Expert Tips On Finding The Right Mental Health Therapist For You

One out of every five people in the United States struggles with mental illness each year, according to the National Alliance on Mental Illness (NAMI). However, just half of these people seek help for their condition. It's a big step to admit you're struggling, and an even bigger step to take care of your mental health by seeking the help you need. Finding the right therapist will help you get your mental health — and your life — back on track. In an exclusive interview with Health Digest, Ohio State University Assistant Professor and Clinical Psychologist Dr. Jaryd Hiser offers his advice on what steps to take to find the right therapist.

Dr. Hiser said the first step is finding out whether your insurance covers mental health therapy. Some insurance companies have a list of mental health therapists that are covered under your plan. If you don't have insurance or your insurance policy doesn't cover therapy, you can still pay out-of-pocket for therapy. However, this can get quite expensive. He offers some suggestions for finding therapists if cost or access pose issues.

If you or someone you know needs help with mental health, please contact the Crisis Text Line by texting HOME to 741741, call the National Alliance on Mental Illness helpline at 1-800-950-NAMI (6264), or visit the National Institute of Mental Health website.

Finding a therapist at a reduced cost and better access

Dr. Hiser says some therapists will base their rates on your income to help reduce costs. "Another thing people can look for is calling training clinics at university clinical or counseling psychology programs to see if they offer therapy to the public," Dr. Hiser said. "This would entail having a doctoral graduate student therapist who is supervised by a licensed therapist. This option can be substantially less expensive."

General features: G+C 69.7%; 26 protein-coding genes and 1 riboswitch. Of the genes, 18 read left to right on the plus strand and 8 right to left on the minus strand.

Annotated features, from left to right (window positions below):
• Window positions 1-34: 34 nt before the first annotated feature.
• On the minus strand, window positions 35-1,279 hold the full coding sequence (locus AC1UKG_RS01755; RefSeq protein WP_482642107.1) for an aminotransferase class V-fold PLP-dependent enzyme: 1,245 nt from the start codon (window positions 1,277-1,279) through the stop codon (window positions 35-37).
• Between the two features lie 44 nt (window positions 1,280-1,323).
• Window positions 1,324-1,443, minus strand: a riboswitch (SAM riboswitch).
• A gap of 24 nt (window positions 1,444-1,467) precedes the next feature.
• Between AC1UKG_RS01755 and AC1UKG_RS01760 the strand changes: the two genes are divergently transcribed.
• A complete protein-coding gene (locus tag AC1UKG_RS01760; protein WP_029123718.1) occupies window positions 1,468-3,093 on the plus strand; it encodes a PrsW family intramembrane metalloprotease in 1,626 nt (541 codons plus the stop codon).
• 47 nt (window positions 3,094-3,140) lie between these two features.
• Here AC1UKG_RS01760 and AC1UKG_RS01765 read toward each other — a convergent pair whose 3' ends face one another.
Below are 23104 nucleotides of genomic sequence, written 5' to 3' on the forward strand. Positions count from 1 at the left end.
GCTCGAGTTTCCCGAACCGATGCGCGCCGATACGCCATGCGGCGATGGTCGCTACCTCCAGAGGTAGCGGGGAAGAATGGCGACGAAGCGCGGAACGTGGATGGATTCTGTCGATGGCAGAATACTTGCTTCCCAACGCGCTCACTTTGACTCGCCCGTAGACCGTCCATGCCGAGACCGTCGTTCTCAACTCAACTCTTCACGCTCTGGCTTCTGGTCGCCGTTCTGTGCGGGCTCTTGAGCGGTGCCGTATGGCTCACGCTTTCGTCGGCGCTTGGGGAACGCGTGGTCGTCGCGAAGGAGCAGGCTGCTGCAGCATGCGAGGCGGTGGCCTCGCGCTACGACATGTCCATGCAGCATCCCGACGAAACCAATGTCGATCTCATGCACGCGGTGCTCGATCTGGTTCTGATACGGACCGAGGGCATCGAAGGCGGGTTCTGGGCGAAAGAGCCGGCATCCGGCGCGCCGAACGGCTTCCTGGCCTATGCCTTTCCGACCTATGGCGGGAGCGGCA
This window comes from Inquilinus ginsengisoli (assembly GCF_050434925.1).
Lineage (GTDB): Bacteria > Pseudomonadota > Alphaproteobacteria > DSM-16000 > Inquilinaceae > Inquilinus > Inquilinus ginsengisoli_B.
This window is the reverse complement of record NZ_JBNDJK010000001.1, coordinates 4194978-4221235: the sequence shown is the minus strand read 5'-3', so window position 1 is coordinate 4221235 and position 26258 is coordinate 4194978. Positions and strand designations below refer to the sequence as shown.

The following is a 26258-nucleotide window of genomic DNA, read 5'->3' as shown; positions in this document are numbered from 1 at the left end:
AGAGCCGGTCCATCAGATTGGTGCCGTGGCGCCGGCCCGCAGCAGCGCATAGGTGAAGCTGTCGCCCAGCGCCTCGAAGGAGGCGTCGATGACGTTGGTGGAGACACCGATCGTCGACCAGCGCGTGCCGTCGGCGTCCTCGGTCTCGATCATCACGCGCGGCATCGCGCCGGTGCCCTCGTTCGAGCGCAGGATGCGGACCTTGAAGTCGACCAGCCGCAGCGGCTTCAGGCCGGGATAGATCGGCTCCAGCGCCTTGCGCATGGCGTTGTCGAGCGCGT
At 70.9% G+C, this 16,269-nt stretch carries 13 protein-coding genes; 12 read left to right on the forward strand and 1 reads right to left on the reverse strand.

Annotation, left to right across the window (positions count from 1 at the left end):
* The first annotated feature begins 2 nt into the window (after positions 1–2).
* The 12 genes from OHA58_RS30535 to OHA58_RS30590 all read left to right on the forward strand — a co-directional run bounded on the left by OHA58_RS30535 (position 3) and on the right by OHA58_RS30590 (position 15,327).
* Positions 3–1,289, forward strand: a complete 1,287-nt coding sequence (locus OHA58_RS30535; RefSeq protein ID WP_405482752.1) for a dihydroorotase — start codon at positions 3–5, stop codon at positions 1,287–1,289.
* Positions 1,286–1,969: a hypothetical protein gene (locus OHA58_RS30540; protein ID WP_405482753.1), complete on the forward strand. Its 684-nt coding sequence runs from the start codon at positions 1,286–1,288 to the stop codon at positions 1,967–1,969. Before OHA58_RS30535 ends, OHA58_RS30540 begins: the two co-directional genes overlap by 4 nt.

Some people in rural communities might find it difficult to access mental health care without traveling long distances. NAMI says people in rural areas often have to travel twice as far as people in suburban and urban communities. However, Dr. Hiser notes that a therapist can be just a phone or Zoom call away. "If you are in a rural area, lots of therapists are now doing telehealth visits (for example, on a secure form of Zoom) which can be used by anyone within the state of the provider," he said.

Dr. Hiser also points to some resources that may provide aid to specific communities. The Loveland Foundation focuses on supporting Black women and girls and offers a therapy fund to help pay for mental health services. Inclusive Therapists serves BIPOC and LGBTQ+ communities by allowing you to search for a therapist based on cultural knowledge, mental health focus, insurance, language, and location.

What to look for in a therapist

Dr. Hiser advises looking through a therapist's credentials to see if they list a specific evidence-based treatment, such as cognitive behavioral therapy. A therapist should also have methods to evaluate whether or not you're meeting the goals of your therapy.

You should look for a therapist whose qualities are important to you, but you should also feel comfortable sharing your experience with your therapist and be reassured that they are hearing and understanding your concerns. "I think open communication is vital in the therapeutic relationship, because therapists can only help you address things that they know you're dealing with," Dr. Hiser said.

Dr. Hiser also said it could be helpful if your therapist has similar cultural and lived experiences. "No two people are the same, and they don't necessarily need to be for therapy to work, but it can be helpful to seek out providers who identify as LGBTQIA+-allied, antiracist, etc., or to express a preference for a male or female therapist if you think that could help you feel more comfortable," he said.

Some therapists might not be a good fit for you, Dr. Hiser notes. If you don't find your mental health is improving or you don't feel you're being heard, find a new therapist. "It's nothing personal, and if you feel like you need to switch after a few sessions, that might be beneficial."